“In the past I was concerned about ice and snow and getting hit by cars in narrow streets,” Bouwens said.

But in January, Bouwens got himself a late Christmas present of sorts; one of those fat tire bikes I saw Duggan riding. Bouwens loves it.

Bouwens says the cold got him a little the first time he rode this winter. He bought thicker gloves and a full fleece face mask, which helped a lot. He compares winter biking to cross country skiing or any other winter sport.

“If you cover your skin and you exercise, you warm up,” Bouwens said, “I actually find I’m less cold on my bike than if I get into a cold car and I have to wait four miles for the heater to kick on.”

I got the same sentiment from Ben Schultz, who rides his bike in the winter in Ann Arbor.

“I think the most common reaction I get is people wondering why I do it – the same people that spend 10 minutes outside every morning scraping the ice off their cars and people that dance around all bundled up waiting for the bus,” Schultz said.

Ha. I am that person bundled up and waiting for the bus, calling you crazy. Point taken.

Here’s the case for riding your bike in the winter

There are some times it is inconvenient. But truly not that often, they say.

All say having some exercise already built into the day is a big plus.

“I feel like my mind is sharper when I exercise in the morning,” Bouwens said.

“Also, I’m not in a steel box, so I see people. I say hello to people. I’m connected to people,” he added.

Others told me they enjoy the snowy views some winter bike commutes offer. Duggan says it gives him time to think.

Bouwens feels safer cruising at a low speed on a bike than racing around on slippery highways. He’ll take a longer route if he feels unsafe on a certain stretch of street.

All three say it’s important to have the right gear to stay warm and safe on the road.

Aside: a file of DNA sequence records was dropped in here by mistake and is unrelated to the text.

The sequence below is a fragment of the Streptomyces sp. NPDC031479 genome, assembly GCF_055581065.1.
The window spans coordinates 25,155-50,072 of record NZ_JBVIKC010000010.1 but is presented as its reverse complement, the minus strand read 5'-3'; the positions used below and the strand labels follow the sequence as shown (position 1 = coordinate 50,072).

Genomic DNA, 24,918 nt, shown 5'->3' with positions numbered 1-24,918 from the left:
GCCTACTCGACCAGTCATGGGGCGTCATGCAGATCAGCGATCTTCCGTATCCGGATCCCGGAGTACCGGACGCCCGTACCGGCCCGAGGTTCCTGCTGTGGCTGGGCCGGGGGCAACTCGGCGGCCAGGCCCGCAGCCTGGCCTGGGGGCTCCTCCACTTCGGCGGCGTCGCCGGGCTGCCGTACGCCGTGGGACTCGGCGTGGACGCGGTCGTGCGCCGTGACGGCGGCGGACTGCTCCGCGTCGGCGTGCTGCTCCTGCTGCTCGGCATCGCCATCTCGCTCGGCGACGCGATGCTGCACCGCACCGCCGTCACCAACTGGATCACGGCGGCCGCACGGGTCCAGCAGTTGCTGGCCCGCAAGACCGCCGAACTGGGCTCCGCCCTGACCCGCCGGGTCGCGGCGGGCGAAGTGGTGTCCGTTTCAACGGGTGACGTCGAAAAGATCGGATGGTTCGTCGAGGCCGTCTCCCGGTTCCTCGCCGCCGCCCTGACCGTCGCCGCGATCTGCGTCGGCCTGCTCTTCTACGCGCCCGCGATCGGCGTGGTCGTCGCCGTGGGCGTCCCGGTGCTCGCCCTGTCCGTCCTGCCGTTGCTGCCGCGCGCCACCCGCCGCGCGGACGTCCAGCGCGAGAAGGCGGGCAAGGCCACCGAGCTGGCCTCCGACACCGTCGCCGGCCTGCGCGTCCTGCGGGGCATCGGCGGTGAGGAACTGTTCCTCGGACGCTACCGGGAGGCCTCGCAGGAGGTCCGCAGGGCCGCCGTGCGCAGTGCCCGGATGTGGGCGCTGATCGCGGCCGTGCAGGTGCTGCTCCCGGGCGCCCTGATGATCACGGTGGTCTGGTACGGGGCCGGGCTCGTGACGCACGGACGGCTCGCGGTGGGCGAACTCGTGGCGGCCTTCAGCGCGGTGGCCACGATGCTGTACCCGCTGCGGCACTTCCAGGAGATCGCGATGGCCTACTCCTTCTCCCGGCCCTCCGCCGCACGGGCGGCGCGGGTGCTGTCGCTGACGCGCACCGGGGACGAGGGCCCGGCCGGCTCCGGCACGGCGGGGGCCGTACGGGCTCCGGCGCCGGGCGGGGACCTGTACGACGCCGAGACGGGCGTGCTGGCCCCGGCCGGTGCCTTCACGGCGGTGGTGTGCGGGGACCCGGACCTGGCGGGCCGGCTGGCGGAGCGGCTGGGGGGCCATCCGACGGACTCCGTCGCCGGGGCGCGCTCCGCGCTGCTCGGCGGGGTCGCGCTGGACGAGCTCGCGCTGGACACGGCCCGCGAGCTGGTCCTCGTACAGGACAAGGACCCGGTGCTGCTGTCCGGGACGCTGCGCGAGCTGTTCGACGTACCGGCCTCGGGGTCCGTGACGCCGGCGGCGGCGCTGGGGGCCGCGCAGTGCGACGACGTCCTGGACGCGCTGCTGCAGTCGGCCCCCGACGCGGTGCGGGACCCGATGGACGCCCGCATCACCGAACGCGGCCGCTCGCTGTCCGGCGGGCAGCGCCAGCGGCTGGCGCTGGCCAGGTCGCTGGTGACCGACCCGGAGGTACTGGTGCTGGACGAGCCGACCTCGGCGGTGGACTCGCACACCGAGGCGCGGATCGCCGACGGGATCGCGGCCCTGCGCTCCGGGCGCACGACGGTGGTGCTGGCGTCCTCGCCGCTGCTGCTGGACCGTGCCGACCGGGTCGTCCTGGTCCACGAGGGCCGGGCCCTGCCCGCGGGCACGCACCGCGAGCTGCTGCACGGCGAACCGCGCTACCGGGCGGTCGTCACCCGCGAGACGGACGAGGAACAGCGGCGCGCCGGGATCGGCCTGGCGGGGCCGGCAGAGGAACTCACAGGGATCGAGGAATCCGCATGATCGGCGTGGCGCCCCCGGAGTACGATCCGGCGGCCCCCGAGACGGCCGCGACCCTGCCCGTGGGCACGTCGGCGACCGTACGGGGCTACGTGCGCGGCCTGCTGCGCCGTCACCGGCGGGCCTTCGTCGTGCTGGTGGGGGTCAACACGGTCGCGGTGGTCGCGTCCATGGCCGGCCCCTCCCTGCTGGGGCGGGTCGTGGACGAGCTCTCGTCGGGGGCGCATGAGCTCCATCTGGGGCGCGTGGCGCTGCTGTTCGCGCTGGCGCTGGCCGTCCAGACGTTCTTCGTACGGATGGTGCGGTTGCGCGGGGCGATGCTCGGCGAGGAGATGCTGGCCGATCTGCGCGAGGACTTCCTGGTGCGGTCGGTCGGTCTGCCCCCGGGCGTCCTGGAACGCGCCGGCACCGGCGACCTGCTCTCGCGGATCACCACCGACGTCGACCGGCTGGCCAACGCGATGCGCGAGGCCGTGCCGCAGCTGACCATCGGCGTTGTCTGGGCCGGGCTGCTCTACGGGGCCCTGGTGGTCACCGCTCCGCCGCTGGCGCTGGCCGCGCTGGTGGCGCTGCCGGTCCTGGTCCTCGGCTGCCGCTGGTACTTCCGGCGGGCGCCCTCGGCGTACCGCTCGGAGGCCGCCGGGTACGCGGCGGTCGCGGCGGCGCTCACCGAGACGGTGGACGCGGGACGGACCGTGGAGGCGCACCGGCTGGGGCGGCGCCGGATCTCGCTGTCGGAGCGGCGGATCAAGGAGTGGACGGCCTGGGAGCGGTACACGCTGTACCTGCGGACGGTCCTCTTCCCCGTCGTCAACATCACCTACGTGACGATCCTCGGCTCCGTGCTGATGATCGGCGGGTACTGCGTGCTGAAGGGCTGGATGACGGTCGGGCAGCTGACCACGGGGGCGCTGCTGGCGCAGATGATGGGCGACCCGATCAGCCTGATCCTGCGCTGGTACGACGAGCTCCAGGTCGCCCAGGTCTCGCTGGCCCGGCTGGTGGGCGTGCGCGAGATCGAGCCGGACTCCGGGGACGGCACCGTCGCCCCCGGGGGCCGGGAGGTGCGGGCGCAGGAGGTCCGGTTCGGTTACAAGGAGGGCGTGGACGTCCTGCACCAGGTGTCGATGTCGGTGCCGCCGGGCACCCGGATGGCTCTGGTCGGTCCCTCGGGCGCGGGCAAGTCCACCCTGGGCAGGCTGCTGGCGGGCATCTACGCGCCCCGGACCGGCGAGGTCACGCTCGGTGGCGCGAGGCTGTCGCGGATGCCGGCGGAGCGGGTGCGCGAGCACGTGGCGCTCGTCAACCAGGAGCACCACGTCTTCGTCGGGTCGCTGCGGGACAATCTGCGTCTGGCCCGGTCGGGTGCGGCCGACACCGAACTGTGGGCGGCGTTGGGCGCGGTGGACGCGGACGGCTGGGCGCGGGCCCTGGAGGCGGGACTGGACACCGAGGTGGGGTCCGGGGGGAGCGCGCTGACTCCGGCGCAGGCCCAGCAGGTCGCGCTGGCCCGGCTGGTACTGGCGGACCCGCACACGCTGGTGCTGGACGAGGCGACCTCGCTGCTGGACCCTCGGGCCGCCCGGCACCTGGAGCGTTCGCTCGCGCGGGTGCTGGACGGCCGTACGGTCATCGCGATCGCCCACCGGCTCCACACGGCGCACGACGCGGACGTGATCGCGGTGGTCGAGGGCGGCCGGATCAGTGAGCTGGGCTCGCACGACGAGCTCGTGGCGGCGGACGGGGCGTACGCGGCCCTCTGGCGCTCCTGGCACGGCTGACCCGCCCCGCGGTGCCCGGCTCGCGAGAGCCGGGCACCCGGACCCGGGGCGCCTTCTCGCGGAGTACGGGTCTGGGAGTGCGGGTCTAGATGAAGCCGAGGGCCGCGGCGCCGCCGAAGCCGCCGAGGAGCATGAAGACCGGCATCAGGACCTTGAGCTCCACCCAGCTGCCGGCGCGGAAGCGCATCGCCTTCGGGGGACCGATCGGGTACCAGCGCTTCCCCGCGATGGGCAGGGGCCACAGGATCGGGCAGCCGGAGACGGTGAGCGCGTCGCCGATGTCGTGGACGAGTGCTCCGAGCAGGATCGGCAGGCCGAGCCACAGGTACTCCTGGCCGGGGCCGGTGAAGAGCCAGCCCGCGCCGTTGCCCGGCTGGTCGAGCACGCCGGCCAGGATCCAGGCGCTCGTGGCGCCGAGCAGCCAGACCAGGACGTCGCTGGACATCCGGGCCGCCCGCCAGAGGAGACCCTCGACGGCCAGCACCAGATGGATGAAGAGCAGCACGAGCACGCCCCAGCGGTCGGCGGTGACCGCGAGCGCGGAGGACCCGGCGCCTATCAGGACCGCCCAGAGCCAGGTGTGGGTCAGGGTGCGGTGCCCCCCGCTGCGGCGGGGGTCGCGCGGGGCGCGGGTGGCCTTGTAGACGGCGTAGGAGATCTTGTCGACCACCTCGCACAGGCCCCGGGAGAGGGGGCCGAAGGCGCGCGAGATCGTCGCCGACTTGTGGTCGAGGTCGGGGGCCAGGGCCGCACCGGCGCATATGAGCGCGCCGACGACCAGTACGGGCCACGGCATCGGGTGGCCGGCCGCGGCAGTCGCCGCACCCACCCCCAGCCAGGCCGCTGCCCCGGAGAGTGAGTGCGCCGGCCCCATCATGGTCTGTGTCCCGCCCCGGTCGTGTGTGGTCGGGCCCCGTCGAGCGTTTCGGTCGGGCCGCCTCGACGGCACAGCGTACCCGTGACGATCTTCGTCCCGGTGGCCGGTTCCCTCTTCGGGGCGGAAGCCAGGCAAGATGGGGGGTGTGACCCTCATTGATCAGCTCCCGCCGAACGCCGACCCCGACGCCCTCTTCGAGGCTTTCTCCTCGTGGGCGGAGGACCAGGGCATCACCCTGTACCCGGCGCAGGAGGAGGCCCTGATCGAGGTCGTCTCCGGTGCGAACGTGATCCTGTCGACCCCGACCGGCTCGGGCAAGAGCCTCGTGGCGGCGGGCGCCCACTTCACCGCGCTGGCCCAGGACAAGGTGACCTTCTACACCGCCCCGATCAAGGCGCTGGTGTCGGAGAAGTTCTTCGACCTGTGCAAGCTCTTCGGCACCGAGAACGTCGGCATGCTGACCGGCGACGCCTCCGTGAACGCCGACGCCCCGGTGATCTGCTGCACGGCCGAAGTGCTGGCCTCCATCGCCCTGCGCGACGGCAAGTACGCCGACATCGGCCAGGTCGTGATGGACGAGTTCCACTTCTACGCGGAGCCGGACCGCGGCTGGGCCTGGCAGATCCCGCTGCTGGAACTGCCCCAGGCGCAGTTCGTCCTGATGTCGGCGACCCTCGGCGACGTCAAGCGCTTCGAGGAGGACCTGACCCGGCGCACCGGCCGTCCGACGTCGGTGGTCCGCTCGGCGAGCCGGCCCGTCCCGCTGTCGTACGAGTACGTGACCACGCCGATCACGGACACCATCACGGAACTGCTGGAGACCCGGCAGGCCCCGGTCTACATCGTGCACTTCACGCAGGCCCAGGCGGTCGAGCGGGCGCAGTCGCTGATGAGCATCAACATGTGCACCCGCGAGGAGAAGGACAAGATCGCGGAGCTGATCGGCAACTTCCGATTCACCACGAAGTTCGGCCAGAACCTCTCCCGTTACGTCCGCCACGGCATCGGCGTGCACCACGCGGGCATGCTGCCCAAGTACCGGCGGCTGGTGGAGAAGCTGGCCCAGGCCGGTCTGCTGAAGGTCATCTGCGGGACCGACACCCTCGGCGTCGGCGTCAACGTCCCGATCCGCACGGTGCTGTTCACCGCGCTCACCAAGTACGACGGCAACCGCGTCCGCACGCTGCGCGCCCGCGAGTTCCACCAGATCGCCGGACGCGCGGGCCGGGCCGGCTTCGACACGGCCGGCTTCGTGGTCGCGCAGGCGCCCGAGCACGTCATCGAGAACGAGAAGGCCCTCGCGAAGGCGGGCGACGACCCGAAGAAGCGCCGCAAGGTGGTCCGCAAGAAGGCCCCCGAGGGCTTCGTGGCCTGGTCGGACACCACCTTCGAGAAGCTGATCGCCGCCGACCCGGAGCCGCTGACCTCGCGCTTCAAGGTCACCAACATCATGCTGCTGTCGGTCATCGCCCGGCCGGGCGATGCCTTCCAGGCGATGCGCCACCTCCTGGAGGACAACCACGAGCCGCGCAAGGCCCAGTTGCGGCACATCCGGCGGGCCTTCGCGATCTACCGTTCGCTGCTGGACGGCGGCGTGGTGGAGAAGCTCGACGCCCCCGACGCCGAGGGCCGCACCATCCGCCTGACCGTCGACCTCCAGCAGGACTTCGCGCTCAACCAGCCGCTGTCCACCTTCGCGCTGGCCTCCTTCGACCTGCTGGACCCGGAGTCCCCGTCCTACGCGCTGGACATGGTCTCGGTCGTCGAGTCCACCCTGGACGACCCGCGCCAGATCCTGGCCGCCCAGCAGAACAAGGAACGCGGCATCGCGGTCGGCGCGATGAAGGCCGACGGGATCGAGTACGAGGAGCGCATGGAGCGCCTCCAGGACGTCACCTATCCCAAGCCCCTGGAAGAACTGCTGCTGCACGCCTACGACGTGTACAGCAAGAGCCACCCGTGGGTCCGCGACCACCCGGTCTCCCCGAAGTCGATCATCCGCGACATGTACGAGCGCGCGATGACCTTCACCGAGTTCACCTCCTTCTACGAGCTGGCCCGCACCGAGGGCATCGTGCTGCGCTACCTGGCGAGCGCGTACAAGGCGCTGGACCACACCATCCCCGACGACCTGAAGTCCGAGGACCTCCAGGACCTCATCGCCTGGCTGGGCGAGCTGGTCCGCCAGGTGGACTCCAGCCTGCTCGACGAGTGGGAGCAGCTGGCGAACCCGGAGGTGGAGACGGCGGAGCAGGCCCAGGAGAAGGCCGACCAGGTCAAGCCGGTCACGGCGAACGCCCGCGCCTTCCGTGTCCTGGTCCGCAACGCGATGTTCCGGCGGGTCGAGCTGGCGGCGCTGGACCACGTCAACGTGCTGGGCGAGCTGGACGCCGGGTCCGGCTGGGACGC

"Bicycle commuting in the winter is invigorating when done right and pretty miserable when done wrong. It's of course the first few miserable experiences that keep a lot of people away," Schultz said.

“It takes a bit to figure out what clothes you want for what conditions, but once you've got it down, there's really no more fun way to get around town,” Schultz said.

"Winter commuting isn't a competition and no one is going to give you a medal if you ride through an ice storm," he added.

Joshua Duggan, after riding 7 miles to work in near single digit temperatures.
Credit Lindsey Smith / Michigan Radio

“I think it’s really just a mental barrier that it seems too crazy,” Bouwens told me, “Once you do it, you solve problems individually and they’re all solvable.”

“I don’t feel like you have to be crazy to bike commute in the winter,” Duggan said when I met him at his office that February morning.

“It’s not that hard and once it becomes normal it doesn’t seem weird at all,” he said.

He thinks it’s weirder that a reporter followed him around with a microphone during his morning routine.

I’m coming around to the idea. Maybe next winter I'll get the courage to winter bike commute, maybe next year.